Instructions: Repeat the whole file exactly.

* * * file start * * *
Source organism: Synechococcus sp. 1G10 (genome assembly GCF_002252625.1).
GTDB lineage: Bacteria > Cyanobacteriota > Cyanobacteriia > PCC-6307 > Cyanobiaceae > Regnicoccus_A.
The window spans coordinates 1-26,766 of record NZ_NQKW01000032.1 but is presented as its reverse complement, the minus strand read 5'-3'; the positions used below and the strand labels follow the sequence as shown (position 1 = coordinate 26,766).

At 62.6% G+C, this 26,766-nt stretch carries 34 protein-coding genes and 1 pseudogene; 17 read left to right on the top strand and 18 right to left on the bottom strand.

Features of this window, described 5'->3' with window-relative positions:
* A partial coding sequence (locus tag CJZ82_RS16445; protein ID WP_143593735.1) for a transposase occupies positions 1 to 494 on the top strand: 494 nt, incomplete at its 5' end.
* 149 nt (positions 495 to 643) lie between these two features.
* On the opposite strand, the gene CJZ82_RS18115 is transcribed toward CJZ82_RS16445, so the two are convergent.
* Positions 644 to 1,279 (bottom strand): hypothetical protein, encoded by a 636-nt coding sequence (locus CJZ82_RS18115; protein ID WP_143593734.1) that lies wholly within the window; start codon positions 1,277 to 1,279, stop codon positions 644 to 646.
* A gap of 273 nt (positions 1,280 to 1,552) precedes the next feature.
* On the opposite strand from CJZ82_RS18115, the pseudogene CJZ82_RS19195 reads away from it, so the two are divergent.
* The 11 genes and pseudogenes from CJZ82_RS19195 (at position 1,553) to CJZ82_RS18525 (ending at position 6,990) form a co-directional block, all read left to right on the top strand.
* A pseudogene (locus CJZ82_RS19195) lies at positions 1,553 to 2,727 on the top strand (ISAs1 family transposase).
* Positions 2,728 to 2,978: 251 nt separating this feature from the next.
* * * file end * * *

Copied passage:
Source organism: Synechococcus sp. 1G10 (genome assembly GCF_002252625.1).
GTDB lineage: Bacteria > Cyanobacteriota > Cyanobacteriia > PCC-6307 > Cyanobiaceae > Regnicoccus_A.
The window spans coordinates 1-26,766 of record NZ_NQKW01000032.1 but is presented as its reverse complement, the minus strand read 5'-3'; the positions used below and the strand labels follow the sequence as shown (position 1 = coordinate 26,766).

At 62.6% G+C, this 26,766-nt stretch carries 34 protein-coding genes and 1 pseudogene; 17 read left to right on the top strand and 18 right to left on the bottom strand.

Features of this window, described 5'->3' with window-relative positions:
* A partial coding sequence (locus tag CJZ82_RS16445; protein ID WP_143593735.1) for a transposase occupies positions 1 to 494 on the top strand: 494 nt, incomplete at its 5' end.
* 149 nt (positions 495 to 643) lie between these two features.
* On the opposite strand, the gene CJZ82_RS18115 is transcribed toward CJZ82_RS16445, so the two are convergent.
* Positions 644 to 1,279 (bottom strand): hypothetical protein, encoded by a 636-nt coding sequence (locus CJZ82_RS18115; protein ID WP_143593734.1) that lies wholly within the window; start codon positions 1,277 to 1,279, stop codon positions 644 to 646.
* A gap of 273 nt (positions 1,280 to 1,552) precedes the next feature.
* On the opposite strand from CJZ82_RS18115, the pseudogene CJZ82_RS19195 reads away from it, so the two are divergent.
* The 11 genes and pseudogenes from CJZ82_RS19195 (at position 1,553) to CJZ82_RS18525 (ending at position 6,990) form a co-directional block, all read left to right on the top strand.
* A pseudogene (locus CJZ82_RS19195) lies at positions 1,553 to 2,727 on the top strand (ISAs1 family transposase).
* Positions 2,728 to 2,978: 251 nt separating this feature from the next.